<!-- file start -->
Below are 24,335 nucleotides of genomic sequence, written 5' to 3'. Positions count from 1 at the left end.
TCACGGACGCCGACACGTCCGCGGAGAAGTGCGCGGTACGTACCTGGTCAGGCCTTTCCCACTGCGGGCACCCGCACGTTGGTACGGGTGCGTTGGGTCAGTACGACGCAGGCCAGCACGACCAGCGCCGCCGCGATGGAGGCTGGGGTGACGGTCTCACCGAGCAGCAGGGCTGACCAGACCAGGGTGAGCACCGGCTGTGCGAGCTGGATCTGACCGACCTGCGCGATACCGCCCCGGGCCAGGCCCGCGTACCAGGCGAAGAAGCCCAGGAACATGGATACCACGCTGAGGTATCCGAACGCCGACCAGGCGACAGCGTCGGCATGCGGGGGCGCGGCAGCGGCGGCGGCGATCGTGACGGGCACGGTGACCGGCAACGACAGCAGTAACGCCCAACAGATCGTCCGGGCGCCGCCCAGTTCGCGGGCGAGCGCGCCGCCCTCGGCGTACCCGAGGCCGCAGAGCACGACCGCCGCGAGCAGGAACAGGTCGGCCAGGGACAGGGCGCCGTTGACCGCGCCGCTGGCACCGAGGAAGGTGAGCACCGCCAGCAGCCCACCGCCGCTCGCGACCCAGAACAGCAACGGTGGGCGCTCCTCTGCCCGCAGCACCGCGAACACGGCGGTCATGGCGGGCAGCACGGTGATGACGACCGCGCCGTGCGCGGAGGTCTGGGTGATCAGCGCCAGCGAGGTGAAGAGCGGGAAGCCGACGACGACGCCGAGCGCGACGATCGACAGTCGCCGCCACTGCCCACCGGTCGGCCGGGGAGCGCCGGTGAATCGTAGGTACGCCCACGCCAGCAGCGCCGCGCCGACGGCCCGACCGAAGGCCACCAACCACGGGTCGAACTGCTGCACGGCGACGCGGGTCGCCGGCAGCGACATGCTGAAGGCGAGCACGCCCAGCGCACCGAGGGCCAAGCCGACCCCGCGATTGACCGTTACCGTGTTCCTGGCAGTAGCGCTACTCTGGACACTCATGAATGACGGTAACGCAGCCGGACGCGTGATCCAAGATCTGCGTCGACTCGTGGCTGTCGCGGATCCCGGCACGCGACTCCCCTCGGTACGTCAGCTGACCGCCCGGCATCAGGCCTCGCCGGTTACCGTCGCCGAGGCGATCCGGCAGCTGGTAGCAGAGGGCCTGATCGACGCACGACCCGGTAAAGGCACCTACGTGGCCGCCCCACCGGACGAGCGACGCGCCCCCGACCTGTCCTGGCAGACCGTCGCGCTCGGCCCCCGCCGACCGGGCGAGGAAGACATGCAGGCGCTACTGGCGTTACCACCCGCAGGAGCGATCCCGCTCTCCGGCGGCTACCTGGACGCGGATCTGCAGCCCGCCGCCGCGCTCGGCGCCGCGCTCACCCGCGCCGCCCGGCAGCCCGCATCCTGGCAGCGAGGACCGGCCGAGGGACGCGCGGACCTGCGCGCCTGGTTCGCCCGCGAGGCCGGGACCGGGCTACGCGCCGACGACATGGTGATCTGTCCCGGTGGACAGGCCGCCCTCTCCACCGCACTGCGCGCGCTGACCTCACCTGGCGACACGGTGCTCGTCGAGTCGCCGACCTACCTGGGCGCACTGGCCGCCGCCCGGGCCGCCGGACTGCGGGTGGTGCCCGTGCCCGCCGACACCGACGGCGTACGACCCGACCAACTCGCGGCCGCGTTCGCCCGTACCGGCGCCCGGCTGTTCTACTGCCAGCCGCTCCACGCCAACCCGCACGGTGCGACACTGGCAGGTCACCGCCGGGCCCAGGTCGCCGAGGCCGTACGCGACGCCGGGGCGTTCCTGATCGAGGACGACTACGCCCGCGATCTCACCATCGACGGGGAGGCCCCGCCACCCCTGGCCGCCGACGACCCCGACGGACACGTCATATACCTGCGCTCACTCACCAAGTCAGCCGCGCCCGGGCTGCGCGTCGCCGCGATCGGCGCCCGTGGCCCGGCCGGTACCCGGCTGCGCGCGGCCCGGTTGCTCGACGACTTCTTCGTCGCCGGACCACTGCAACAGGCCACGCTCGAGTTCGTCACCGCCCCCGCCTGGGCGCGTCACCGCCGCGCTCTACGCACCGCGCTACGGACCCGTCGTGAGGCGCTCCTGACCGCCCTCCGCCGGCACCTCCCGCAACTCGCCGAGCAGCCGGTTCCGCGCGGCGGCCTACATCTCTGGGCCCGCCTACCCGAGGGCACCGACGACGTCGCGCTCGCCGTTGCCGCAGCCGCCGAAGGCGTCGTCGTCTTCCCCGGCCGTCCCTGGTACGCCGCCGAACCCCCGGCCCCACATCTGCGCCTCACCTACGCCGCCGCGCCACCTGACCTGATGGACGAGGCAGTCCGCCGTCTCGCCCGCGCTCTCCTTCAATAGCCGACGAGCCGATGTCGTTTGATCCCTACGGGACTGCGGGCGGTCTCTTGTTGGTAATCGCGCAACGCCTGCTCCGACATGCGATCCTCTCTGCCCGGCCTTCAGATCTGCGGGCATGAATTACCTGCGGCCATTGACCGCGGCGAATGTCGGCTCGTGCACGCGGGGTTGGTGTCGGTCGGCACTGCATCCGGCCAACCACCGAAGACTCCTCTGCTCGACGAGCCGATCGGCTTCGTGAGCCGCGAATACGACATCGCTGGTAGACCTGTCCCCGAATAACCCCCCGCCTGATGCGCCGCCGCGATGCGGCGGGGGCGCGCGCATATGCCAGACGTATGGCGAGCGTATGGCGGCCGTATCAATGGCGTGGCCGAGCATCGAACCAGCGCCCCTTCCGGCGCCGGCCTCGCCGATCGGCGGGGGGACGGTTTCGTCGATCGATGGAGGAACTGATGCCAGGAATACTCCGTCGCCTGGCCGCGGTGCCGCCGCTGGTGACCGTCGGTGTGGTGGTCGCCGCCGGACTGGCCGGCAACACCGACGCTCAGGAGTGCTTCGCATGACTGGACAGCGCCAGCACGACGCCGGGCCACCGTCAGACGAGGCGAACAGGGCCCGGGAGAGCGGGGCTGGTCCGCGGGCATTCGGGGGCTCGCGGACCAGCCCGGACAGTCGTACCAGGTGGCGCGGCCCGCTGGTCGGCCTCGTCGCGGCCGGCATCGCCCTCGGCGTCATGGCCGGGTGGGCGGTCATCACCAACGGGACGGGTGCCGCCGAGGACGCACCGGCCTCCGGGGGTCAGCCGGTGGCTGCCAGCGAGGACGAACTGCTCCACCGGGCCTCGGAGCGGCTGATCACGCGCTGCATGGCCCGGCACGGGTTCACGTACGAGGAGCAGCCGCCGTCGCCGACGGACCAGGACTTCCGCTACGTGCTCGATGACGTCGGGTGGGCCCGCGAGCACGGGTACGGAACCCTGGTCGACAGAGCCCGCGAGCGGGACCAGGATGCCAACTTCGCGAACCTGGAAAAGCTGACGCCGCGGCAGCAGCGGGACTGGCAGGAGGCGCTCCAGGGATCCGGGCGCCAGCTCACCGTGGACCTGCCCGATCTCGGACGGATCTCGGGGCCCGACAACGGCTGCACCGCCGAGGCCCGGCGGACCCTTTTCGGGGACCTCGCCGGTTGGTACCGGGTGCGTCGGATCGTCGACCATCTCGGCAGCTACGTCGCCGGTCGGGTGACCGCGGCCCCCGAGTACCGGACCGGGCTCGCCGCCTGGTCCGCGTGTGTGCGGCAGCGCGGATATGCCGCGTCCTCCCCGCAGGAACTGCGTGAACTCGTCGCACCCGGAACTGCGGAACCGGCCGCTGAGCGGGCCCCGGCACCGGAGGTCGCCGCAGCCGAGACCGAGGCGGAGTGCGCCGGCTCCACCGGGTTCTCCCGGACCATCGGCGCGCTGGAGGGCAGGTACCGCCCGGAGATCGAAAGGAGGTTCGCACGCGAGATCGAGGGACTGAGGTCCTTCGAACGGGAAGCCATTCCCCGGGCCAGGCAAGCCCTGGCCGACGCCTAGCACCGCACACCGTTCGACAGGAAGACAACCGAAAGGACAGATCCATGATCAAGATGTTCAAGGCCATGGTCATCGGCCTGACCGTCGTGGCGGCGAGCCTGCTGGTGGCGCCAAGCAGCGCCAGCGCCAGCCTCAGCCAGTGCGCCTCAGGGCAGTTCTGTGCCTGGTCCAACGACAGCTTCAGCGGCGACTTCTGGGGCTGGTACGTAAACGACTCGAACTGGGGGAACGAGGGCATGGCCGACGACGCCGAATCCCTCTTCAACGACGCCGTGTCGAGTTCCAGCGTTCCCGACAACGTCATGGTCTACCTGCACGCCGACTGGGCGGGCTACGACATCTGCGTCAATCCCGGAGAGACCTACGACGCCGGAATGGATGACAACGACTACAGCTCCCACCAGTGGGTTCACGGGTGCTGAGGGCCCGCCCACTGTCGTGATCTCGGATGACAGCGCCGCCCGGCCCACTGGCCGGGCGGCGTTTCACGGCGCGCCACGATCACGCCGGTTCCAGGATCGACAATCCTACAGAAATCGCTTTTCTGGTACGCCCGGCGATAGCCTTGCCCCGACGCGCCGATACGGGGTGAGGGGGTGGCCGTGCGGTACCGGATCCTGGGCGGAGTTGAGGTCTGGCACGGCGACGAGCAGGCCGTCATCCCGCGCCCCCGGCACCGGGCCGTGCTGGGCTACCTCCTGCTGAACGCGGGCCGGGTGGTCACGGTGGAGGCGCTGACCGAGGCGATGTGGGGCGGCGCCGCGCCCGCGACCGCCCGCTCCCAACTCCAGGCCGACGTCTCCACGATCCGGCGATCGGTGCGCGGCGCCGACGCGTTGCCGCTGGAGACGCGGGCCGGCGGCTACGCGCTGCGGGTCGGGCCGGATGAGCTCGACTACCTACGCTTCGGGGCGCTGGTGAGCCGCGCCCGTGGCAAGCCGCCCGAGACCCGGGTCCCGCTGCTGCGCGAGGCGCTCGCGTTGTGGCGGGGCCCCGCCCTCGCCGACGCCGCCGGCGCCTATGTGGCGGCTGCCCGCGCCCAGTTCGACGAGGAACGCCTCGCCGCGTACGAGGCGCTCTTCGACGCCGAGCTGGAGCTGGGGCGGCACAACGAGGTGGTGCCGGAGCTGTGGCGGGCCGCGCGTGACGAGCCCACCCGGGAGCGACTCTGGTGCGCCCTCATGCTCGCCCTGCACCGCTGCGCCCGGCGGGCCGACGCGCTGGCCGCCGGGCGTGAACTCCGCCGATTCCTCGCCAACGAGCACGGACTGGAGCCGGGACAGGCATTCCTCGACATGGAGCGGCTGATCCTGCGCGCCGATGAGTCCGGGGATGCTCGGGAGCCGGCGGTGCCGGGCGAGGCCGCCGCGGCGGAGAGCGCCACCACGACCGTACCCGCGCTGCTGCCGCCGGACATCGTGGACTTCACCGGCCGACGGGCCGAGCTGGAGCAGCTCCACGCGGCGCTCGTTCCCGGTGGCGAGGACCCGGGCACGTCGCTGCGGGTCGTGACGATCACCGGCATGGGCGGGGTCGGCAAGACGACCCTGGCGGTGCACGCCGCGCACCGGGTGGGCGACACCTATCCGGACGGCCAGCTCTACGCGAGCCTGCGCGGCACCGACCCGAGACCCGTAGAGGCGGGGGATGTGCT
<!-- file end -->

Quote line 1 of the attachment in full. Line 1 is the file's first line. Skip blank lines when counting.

Below are 24,335 nucleotides of genomic sequence, written 5' to 3'. Positions count from 1 at the left end.